In terms of bilateral trade, Israel has become in recent years one of Azerbaijan’s biggest trade partners. Baku is Jerusalem’s top oil supplier, providing about 40% of its annual consumption, or around 35 million barrels per year, while Israel is the sixth highest importer of Azeri oil exports. One should bear in mind that this oil arrives through a pipeline via Turkey, which continued to function even when Israeli-Turkey ties suffered serious strains. In the meantime, Baku has emerged as a major consumer of Israeli armaments and military expertise, such as drones, multiple rocket launchers, armored troop carriers, Tavor rifles, and ammunition. In February 2012, for instance, the countries signed an arms-supply agreement valued at $1.6 billion, which included the sale of Israeli drones and Israeli antiaircraft/missile-defense systems.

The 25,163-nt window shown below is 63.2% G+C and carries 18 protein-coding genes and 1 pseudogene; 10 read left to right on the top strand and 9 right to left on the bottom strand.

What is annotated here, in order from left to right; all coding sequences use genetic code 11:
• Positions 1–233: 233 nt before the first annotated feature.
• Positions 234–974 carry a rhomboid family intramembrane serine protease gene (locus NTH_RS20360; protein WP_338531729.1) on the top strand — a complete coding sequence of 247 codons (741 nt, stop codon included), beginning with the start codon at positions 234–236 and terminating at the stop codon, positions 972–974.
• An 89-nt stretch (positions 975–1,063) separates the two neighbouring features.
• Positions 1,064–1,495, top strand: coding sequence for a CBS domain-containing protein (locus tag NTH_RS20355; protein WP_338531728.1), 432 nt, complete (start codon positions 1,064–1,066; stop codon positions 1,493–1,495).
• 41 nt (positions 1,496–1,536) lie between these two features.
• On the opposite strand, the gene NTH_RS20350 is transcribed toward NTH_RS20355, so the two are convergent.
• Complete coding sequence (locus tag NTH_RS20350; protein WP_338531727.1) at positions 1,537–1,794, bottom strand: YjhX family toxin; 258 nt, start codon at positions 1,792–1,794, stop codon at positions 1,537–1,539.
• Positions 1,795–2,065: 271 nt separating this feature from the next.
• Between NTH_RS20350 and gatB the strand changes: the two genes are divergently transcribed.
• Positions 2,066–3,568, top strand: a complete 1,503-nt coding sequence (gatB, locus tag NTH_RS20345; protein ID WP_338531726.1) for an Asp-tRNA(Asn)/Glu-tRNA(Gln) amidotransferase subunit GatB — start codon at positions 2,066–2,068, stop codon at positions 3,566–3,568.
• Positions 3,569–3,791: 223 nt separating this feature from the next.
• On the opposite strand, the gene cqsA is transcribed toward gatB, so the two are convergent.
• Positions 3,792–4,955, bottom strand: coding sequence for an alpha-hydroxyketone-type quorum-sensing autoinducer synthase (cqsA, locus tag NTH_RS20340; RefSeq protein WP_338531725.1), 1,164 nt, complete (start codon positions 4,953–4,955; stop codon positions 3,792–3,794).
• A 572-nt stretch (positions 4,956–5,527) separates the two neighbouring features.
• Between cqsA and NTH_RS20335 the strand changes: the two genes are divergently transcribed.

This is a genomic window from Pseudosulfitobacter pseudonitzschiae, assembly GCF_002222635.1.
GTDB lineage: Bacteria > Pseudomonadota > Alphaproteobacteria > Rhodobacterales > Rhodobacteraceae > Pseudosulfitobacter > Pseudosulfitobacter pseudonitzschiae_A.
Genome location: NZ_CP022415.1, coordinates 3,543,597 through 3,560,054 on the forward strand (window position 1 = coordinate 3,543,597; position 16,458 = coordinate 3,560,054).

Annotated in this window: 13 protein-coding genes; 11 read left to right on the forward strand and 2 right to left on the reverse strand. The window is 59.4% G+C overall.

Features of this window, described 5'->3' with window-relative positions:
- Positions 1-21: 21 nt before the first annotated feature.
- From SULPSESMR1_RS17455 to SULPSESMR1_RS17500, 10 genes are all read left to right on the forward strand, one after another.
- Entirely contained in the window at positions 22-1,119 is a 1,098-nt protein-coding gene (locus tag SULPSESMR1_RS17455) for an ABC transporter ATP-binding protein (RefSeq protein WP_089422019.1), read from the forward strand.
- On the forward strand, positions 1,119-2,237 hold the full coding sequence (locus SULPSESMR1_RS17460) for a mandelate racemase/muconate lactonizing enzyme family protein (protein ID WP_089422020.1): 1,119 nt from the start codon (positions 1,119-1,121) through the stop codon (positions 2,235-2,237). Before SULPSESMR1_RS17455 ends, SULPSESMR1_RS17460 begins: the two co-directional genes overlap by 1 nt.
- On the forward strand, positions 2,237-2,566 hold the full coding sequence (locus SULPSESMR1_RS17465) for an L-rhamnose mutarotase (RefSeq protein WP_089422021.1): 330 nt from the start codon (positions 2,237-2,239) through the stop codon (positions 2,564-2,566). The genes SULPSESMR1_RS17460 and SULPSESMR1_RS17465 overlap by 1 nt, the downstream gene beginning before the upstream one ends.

On the cultural side, for around 2,500 years Jews have been calling Azerbaijan home. Nowadays, the Jewish community resembles in size to those in Turkey and Iran – between 20,000 and 25,000 people. Azeri Jews have warm relations with the Azerbaijani government and enjoy safety and freedom of worship.

Under Ilham Aliyev’s stewardship, Azerbaijan’s foreign policy was trying to avoid one-sided approaches in its multilateral and bilateral relations. On the one hand, Baku’s relations with international players like the United States and with organizations such as NATO and the E.U. have played a considerable role. Azerbaijan participated in the U.S.-led military operations in Iraq and Afghanistan, and is considered to be Europe’s link to the wider Caspian region as well as its connection to the Muslim world and the greater Middle East. On the other hand, Baku understands the importance of the dynamics in its close vicinity; it has developed very close economic, cultural and diplomatic ties with Turkey and is an actively involved member of the Commonwealth of Independent States (CIS), an association of former soviet republics. Azerbaijan also sustain an active membership in the Organization of Islamic Cooperation (OIC), which only in June 2013 held a meeting in Baku on the establishment of an Islamic Financial Safety Net in Support of Palestine.